Tuesday, July 31, 2012

An honest review: 28 Hong Kong Street


Have you ever met someone that you just didn't click with?  The person didn't do anything outright offensive, but you know right then and there that you're never going to be good friends.  That's how I feel about 28.  We don't click - there's a pretentiousness about it all I don't like (which is funny, because I do frequent openly pretentious clubs like Filter, Mink, Pangaea).  It's probably the hottest word-of-mouth cocktail spot in Singapore at the moment, and the least hidden "hidden find" out there.

With all that said, I'm also the only person I know without a particular fondness for the place, so I am expecting some backlash from this opinion piece.

There are three things I look for in a bar: the drink quality, the staff's knowledge (plus points if they're a good chat), and the vibe of the crowd.  The cocktails are mediocre in quality, on par with the other popular cocktail places in Singapore.  The interior does remind me of a bar you could find in New York's East Village or San Francisco, which is another bit that makes me love and hate the place.  When replicated in Asia, these kinds of places tend to draw the attention of hipster-esque elitists with their fashionably tight pastel-coloured* pants and their I'm-so-in-the-know-about-all-the-COOLEST-hidden-finds-but-look-at-how-nonchalant-I-am 'tude.

*spelled with a 'u', because it's way more cool

The cocktails, like a majority of the cocktail places in Singapore, are painfully overpriced.  28 toots their horn about bringing back the classics and educating their customers about the history of punch and drinks.  As someone who is a fan of sharing and educating, it's nice to see people sop it up, even if it results in these same hipster-esque wannabes who try to one-up each other in their bar talk braggage, "Did you know..."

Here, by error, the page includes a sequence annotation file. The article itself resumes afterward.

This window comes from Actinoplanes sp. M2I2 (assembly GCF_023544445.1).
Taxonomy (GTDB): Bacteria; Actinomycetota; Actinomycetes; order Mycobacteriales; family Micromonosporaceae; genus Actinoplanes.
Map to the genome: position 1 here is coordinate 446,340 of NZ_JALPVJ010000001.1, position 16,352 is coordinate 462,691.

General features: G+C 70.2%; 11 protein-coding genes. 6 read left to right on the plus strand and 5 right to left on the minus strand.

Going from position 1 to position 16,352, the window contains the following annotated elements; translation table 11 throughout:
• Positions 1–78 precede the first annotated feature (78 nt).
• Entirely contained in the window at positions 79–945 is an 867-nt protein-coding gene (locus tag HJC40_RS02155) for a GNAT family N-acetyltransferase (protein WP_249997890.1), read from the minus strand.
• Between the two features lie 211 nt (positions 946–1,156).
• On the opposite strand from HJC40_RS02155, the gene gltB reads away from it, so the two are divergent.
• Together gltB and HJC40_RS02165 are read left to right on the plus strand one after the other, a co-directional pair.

When I do go to 28, I like to share one of the punch bowls with a group of friends and maybe order a late night grilled cheese.  If you plan to stop by, I recommend calling ahead of time to reserve your seats, since it's consistently full every week and 28 is pretty good about not letting the place get disgustingly over crowded.

Quick summary:  I still recommend the place to people, though clearly I lack the same enthusiasm as others.  The place doesn't jibe with me primarily because of the vibe and overrated drinks.


28 Hong Kong Street is named after its address at 28 Hong Kong Street in SINGAPORE (nothing to do with Hong Kong).

Wednesday, July 11, 2012

How to become a professional food critic

Remember kids, it's not about EXPECTING things.  Don't expect freebies.  Don't expect handouts. 
Practice.  Do your research. Work your ass off.  Never take anything for granted.



When it comes to wanting to become a 'food blogger' though, a lot of people forget one thing: Doing it for the right reasons.

Want to start a blog or intern at a media house simply get free shit or 'fame'?  You're already off to a bad start.  People can smell bullshit and posering (most of the time).  There's a certain special kind fire that comes from writing, cooking, art, photography, sports... when it is done primarily for the love of the craft itself. 

If you have two chefs of equal skill creating the same exact dish in the same exact way, but Chef A is just doing their job solely for the paycheque, while Chef B loves his craft and constantly seeks to learn more.... Well, it's no secret that Chef B's dish will have an inexplicable extra oomph that Chef A's dish won't have.

So remember:

Love what you do. 
But love is never enough,
So you work your ass off for it.

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